Date of Award


Degree Type

Selective Evidence-Based Medicine Review

Degree Name

Master of Science in Health Sciences - Physician Assistant

Department Chair

John Cavenagh, PhD, PA-C


OBJECTIVE: The objective of this selective EBM review is to determine whether or not roxithromycin is effective in management of the signs and symptoms of rheumatoid arthritis.

STUDY DESIGN: Review of three primary studies in the English language published in 2006, 2009, and 2011.

DATA SOURCES: Randomized, controlled and double blind clinical trials testing the effectiveness roxithromycin in management of inflammation and signs and symptoms of rheumatoid arthritis were found using the PubMed and Ovid databases.

OUTCOMES MEASURED: Improvement in the signs and symptoms of tenderness/inflammation using the American College of Rheumatology-20 (ACR-20) scoring approach, improvement of quality of life with the sinonasal outcome test-20 (SNOT-20) method, medication safety, and overall response to treatment.

RESULTS: The Ogrendik studies showed a significant number of patients met ACR 20 improvement criteria with roxithromycin 300mg treatment at 6 months compared with those patients who received placebo. One study showed significant reductions in pain and duration of morning stiffness, quality of life improvement, and reduction in disease activity as demonstrated by objective clinical measurements. The Cervin et al study showed statistically significant improvements in sinonasal inflammation among patients who received roxithromycin 150mg, depicted by patient response scales. Roxithromycin-treated patients in this study also showed significant improvements in SNOT-20 scoring after 12 weeks of treatment with the macrolide; however, improvements were not noted at the 6 week mark of treatment.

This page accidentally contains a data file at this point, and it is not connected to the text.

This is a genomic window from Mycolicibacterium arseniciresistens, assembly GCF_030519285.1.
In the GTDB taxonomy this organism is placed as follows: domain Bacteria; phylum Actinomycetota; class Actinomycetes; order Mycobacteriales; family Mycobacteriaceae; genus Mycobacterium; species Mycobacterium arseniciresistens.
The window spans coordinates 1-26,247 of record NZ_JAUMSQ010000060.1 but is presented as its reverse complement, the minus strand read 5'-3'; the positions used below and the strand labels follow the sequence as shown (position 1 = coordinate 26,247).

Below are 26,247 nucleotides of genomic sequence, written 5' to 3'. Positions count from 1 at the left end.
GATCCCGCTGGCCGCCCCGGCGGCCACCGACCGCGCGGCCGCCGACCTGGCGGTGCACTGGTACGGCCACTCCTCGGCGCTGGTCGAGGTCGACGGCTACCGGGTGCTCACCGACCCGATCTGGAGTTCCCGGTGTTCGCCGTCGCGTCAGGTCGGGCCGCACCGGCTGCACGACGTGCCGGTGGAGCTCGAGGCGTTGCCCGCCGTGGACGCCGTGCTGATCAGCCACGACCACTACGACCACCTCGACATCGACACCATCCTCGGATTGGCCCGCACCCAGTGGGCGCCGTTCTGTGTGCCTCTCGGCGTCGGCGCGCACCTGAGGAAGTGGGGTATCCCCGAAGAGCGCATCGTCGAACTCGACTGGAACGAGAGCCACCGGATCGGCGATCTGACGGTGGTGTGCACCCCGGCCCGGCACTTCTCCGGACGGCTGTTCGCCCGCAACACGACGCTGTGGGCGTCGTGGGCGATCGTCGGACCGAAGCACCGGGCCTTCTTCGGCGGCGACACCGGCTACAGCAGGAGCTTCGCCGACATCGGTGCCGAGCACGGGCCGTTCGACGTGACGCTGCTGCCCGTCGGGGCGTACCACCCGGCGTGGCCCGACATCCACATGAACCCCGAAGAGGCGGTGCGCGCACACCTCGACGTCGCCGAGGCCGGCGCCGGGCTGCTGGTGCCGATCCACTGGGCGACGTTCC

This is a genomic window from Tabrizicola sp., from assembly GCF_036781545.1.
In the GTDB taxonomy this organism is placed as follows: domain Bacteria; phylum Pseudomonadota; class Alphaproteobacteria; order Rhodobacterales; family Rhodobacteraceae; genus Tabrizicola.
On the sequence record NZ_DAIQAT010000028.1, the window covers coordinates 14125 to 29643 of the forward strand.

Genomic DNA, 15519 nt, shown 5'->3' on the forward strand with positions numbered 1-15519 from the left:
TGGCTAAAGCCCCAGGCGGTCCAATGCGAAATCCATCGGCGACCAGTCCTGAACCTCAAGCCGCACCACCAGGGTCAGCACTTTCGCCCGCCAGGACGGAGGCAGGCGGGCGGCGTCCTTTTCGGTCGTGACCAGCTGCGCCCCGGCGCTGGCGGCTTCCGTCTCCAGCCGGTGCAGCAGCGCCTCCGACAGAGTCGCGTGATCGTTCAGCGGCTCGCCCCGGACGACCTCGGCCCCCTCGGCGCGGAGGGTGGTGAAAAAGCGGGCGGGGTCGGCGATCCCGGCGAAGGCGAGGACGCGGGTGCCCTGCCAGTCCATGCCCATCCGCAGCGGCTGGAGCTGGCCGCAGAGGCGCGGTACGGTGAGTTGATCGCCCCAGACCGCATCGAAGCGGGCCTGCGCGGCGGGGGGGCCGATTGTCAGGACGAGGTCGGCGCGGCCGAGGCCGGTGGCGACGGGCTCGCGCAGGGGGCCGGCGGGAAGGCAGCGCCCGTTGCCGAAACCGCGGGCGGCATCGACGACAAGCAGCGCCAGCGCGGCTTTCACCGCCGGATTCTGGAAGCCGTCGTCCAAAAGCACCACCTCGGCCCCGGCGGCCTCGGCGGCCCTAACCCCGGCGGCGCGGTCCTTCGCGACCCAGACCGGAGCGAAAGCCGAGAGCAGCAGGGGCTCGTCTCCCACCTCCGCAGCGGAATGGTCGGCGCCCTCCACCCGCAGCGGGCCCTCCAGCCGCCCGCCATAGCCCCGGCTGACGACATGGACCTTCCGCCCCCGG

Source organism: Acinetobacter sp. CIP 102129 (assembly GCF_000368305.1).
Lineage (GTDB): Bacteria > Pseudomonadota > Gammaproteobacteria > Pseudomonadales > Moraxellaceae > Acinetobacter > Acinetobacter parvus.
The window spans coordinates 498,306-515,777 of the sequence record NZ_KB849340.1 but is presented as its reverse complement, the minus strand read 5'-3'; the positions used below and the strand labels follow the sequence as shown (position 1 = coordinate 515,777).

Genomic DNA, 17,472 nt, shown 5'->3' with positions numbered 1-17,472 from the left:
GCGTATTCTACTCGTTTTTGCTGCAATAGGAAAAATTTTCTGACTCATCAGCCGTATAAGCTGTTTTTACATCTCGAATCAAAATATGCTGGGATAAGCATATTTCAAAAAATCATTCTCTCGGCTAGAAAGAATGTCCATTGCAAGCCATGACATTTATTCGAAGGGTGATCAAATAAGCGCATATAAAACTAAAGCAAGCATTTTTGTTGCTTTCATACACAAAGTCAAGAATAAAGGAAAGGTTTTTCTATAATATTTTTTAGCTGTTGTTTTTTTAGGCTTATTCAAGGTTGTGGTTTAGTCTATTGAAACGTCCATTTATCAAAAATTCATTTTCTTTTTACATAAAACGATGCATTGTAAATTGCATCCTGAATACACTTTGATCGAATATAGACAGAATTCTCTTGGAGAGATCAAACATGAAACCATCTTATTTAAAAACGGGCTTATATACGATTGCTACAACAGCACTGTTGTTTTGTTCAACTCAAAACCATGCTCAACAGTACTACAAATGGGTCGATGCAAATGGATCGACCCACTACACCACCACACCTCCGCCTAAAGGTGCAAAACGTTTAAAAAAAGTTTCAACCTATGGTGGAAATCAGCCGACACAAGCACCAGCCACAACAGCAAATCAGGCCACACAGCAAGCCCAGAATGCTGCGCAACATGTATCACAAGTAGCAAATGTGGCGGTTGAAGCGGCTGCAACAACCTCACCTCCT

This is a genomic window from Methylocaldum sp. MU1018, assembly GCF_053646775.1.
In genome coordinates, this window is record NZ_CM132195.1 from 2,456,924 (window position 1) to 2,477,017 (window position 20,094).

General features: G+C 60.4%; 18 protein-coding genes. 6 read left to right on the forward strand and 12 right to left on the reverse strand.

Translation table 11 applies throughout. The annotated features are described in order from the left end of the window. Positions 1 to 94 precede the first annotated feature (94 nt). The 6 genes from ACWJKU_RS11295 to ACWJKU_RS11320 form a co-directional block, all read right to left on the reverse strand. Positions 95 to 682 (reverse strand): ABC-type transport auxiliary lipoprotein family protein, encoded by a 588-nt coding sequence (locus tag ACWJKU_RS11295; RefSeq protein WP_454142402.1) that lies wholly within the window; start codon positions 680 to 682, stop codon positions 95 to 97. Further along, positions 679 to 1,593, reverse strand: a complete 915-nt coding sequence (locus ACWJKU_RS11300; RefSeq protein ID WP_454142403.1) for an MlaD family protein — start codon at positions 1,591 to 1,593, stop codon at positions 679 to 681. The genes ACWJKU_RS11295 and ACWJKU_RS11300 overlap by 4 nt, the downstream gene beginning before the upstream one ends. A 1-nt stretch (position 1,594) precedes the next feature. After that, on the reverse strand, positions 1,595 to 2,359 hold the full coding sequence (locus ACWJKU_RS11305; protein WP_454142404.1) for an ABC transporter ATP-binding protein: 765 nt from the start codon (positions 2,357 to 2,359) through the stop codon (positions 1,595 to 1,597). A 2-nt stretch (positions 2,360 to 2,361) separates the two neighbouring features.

Conclusions: Collectively, the three RCT’s evaluated depicted the effectiveness in management of signs and symptoms of rheumatoid arthritis. Ogrendik studies indicate that this particular macrolide is effective in complaints that are most bothersome to RA patients, including morning stiffness and decreased quality of life.4,5 Also, the Cervin et al study proves the effectiveness of long-term use of roxithromycin in controlling inflammation.6 Further research is needed to assess the risk of bacterial resistance to roxithromycin with prolonged use, and whether or not there is a relationship between disease activity and antibodies to anaerobic bacteria among RA patients.